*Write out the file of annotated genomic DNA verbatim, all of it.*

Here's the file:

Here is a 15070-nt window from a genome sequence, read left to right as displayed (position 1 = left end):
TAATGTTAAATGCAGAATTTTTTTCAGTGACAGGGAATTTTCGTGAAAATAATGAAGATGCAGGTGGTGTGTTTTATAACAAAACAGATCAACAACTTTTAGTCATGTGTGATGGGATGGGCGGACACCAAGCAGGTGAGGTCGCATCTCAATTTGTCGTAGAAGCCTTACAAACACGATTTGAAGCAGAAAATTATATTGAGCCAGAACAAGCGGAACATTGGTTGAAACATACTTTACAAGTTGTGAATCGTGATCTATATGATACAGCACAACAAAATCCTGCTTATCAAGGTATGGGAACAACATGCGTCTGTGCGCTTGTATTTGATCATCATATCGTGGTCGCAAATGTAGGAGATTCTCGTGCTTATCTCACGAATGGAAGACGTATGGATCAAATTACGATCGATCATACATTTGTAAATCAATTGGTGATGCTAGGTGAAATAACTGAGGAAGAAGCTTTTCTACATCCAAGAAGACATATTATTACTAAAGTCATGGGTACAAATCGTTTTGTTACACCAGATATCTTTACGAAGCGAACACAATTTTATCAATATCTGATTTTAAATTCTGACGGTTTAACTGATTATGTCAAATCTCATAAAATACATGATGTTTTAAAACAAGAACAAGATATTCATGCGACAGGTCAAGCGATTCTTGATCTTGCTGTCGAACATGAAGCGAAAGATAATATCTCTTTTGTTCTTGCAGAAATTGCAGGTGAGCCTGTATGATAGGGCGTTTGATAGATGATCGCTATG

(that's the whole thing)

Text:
Here is a 15070-nt window from a genome sequence, read left to right as displayed (position 1 = left end):
TAATGTTAAATGCAGAATTTTTTTCAGTGACAGGGAATTTTCGTGAAAATAATGAAGATGCAGGTGGTGTGTTTTATAACAAAACAGATCAACAACTTTTAGTCATGTGTGATGGGATGGGCGGACACCAAGCAGGTGAGGTCGCATCTCAATTTGTCGTAGAAGCCTTACAAACACGATTTGAAGCAGAAAATTATATTGAGCCAGAACAAGCGGAACATTGGTTGAAACATACTTTACAAGTTGTGAATCGTGATCTATATGATACAGCACAACAAAATCCTGCTTATCAAGGTATGGGAACAACATGCGTCTGTGCGCTTGTATTTGATCATCATATCGTGGTCGCAAATGTAGGAGATTCTCGTGCTTATCTCACGAATGGAAGACGTATGGATCAAATTACGATCGATCATACATTTGTAAATCAATTGGTGATGCTAGGTGAAATAACTGAGGAAGAAGCTTTTCTACATCCAAGAAGACATATTATTACTAAAGTCATGGGTACAAATCGTTTTGTTACACCAGATATCTTTACGAAGCGAACACAATTTTATCAATATCTGATTTTAAATTCTGACGGTTTAACTGATTATGTCAAATCTCATAAAATACATGATGTTTTAAAACAAGAACAAGATATTCATGCGACAGGTCAAGCGATTCTTGATCTTGCTGTCGAACATGAAGCGAAAGATAATATCTCTTTTGTTCTTGCAGAAATTGCAGGTGAGCCTGTATGATAGGGCGTTTGATAGATGATCGCTATG